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Cardiac Arrest? Drones Might Someday Come to the Rescue
  • Posted November 6, 2023

Cardiac Arrest? Drones Might Someday Come to the Rescue

Drones might prove a feasible way to deliver lifesaving defibrillators to cardiac arrests in remote areas, a new research simulation suggests.

Delivering automated external defibrillators (AEDs) by drone could dramatically improve emergency response times in both urban and rural areas, according to findings to be presented Saturday and Sunday at an American Heart Association meeting, in Philadelphia.

The five-minute response time for AED arrival at a cardiac arrest improved from 24% to 77% for urban areas and 10% to 23% for rural areas, a computer simulation revealed.

“We were a bit surprised that the improvements appeared greater in the urban areas," said lead researcher Jamal Chu, a doctoral student at the University of Toronto.

"There's an historical inequity in EMS response times in rural versus urban areas, so we anticipated that drones could provide a bigger improvement in response times in rural areas and, thus, reduce that inequity,” he said in a meeting news release.

More than 350,000 cardiac arrests occur outside of a hospital each year, and the survival rate for these events is only about 10%, the American Heart Association says.

Shocking the heart back to beating with a defibrillator could save some of those lives.

The AHA estimates that a person's chances of survival can as much as triple if they receive immediate CPR, including the use of an automated external defibrillator (AED) if needed.

But the number of out-of-hospital cardiac arrest victims who have an AED applied by a bystander remains low, researchers say. Timely access to an AED is a major barrier, particularly in rural areas.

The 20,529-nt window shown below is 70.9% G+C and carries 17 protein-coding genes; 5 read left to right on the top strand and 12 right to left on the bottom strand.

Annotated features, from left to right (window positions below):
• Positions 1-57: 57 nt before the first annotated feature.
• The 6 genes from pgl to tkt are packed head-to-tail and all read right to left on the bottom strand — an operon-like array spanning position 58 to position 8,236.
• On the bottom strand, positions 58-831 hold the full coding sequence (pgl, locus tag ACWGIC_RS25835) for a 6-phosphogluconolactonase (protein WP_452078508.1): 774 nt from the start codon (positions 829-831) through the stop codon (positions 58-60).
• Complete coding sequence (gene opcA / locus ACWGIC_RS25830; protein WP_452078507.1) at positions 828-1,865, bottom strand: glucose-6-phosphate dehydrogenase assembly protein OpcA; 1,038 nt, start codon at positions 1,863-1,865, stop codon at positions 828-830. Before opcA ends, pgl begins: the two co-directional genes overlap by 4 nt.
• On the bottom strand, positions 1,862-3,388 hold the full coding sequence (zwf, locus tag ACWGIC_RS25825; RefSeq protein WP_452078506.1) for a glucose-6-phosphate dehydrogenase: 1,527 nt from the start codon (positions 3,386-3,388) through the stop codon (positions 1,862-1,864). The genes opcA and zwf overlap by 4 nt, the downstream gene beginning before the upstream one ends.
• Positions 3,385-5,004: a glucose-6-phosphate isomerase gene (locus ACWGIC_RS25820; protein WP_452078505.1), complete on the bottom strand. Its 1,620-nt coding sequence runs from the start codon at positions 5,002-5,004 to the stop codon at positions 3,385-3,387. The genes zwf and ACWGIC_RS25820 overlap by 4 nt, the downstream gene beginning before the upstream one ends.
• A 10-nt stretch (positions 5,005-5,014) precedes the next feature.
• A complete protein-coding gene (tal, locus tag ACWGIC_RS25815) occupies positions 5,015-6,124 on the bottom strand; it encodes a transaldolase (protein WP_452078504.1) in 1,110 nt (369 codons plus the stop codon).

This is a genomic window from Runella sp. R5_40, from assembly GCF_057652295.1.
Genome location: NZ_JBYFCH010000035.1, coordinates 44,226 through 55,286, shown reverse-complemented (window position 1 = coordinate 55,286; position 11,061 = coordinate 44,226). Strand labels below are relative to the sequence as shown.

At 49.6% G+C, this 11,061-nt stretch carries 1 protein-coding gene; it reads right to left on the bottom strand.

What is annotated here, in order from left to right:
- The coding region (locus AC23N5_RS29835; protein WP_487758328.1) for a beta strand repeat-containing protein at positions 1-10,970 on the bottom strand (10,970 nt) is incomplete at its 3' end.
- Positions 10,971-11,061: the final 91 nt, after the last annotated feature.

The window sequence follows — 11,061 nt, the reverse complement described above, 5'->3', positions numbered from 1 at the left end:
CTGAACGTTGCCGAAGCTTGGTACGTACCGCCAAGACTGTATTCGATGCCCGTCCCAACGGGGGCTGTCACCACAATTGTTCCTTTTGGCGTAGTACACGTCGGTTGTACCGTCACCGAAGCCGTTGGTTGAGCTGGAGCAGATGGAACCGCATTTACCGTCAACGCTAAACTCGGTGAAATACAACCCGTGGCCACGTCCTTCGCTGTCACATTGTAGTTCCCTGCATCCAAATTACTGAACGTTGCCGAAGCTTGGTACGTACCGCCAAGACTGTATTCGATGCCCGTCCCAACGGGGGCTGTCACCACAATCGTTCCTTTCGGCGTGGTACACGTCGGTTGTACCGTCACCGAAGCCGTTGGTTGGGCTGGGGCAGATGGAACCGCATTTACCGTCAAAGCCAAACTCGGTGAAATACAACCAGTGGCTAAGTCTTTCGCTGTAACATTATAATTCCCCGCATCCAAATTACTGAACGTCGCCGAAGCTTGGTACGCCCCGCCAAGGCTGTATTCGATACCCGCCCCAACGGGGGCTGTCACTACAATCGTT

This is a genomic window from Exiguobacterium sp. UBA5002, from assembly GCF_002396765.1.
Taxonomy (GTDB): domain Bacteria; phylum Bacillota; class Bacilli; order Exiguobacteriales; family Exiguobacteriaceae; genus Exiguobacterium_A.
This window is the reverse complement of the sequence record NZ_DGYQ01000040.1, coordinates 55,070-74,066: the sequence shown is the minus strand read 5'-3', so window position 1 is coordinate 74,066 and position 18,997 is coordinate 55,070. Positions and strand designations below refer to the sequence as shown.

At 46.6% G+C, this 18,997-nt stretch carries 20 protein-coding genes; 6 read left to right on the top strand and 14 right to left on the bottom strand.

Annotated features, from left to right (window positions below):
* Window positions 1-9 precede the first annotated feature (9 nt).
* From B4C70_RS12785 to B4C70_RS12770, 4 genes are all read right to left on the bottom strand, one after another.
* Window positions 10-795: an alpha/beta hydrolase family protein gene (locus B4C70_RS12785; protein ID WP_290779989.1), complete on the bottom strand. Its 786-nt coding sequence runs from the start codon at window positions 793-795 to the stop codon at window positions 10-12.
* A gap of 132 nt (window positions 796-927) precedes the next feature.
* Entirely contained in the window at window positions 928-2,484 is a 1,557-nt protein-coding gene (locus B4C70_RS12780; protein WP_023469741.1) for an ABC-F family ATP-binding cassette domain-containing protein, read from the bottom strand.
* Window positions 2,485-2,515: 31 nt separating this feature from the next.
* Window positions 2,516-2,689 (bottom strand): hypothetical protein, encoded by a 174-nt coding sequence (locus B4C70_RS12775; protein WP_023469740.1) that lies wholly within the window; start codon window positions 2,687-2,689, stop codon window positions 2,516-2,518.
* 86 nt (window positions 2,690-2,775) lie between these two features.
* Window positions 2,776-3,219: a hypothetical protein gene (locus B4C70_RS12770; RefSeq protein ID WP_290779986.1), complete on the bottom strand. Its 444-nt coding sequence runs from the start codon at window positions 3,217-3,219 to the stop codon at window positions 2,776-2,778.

For this study, scheduled for presentation Sunday, Chu's team developed a simulation model that evaluated how quickly a network of drones could deliver AEDs to the scene of a cardiac arrest in 19 counties in North Carolina, compared to the response times of local first responders.

The analysis included nearly 9,000 out-of-hospital cardiac arrests that occurred in those counties between 2013 and 2019 -- more than 5,700 in urban areas and around 3,200 in rural areas.

Historically, average response times in the counties were about 7 minutes in urban areas and more than 9 minutes in rural areas.

On average, estimated response times would be reduced by 42% to 4 minutes in urban areas and by 24% to 7 minutes in rural areas, if drones were used to maximize delivery of AEDs, the simulation suggests.

Overall, a drone network would cause a significant improvement in response times in all 19 counties, for both urban and rural populations, researchers concluded.

However, Chu added that implementing such a drone program “will include many hurdles in terms of regulations, infrastructure and community.

“For example, we assumed whenever an AED was delivered, a bystander would retrieve it and apply it to the patient,” Chu said. “Community education programs would have to be integrated with a drone program to achieve this high level of use.”

More information

The American Heart Association has more about bystander CPR.

SOURCE: American Heart Association, news release, Nov. 6, 2023

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